The proposed amendments would affect small business to the extent a small business acquires new passenger cars and light trucks.

Some independent repair facilities have raised concerns about the impacts of the warranty elements of the proposal. A manufacturer electing the option of qualifying a SULEV for a partial ZEV allowance would have to provide a 15 year/ 150,000 mile warranty, and a manufacturer certifying to the optional 150,000 mile standards would have to provide an 8 year/100,000 mile high cost parts warranty. Some auto repair businesses believe that an extension of warranty requirements would result in a significant reduction in emission-related repairs as vehicle operators shift their business to franchised dealerships.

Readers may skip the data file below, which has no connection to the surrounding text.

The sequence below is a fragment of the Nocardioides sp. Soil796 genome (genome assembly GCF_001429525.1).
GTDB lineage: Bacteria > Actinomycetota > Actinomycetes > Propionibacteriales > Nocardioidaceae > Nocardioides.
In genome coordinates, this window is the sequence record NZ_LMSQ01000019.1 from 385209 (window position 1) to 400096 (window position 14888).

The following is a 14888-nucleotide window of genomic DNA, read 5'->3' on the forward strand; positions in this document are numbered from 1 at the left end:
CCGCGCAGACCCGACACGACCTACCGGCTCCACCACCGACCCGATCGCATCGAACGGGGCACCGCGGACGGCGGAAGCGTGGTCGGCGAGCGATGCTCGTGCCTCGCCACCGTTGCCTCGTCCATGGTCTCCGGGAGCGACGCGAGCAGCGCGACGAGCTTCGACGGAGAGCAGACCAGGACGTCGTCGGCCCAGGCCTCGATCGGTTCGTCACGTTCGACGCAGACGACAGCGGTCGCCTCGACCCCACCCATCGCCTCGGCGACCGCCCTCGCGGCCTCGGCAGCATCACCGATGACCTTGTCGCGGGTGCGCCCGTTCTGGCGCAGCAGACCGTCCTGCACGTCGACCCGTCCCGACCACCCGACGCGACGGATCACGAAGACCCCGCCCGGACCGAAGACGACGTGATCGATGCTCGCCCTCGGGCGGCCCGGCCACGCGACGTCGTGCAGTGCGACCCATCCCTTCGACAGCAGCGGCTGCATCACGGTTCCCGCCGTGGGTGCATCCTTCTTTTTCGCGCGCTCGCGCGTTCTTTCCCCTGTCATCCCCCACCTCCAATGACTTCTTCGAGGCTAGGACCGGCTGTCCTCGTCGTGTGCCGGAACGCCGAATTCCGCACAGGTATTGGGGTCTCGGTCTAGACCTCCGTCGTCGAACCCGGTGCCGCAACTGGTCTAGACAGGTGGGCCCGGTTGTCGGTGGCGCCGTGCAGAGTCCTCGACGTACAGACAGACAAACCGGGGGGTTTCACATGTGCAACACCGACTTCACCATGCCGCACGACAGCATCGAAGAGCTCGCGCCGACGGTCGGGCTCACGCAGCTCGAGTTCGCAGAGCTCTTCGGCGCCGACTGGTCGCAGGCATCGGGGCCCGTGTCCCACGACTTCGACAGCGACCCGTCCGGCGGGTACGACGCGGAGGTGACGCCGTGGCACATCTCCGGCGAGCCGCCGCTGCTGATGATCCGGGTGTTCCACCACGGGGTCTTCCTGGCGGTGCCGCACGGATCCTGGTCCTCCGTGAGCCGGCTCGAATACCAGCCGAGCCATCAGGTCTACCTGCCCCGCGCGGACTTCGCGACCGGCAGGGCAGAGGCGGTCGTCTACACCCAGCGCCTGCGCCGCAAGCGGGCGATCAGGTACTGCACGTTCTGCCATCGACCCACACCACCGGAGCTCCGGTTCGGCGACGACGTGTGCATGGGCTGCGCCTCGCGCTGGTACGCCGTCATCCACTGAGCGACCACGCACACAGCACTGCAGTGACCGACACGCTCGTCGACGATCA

The staff acknowledges that there may be a decrease in repair business for both independent repair facilities and dealers. The decrease in repair business, however, is not expected to impose a noticeable impact on repair facilities for the following reasons. First, emission-related repairs account only for a small share of the total business for most repair facilities. Second, most repair facilities would likely experience an increase in repair business as consumers continue to shift toward new vehicles that offer increasing comfort and convenience features. The shift is likely to provide more opportunities for repair facilities which would in turn moderate or offset the impact that a reduction in emission-related business may have on them. Finally, most independent repair facilities tend to establish a long-term relationship with their customers by providing superior service. These facilities are unlikely to lose their customers and likely to appeal to those customers which are not satisfied with the dealership's services.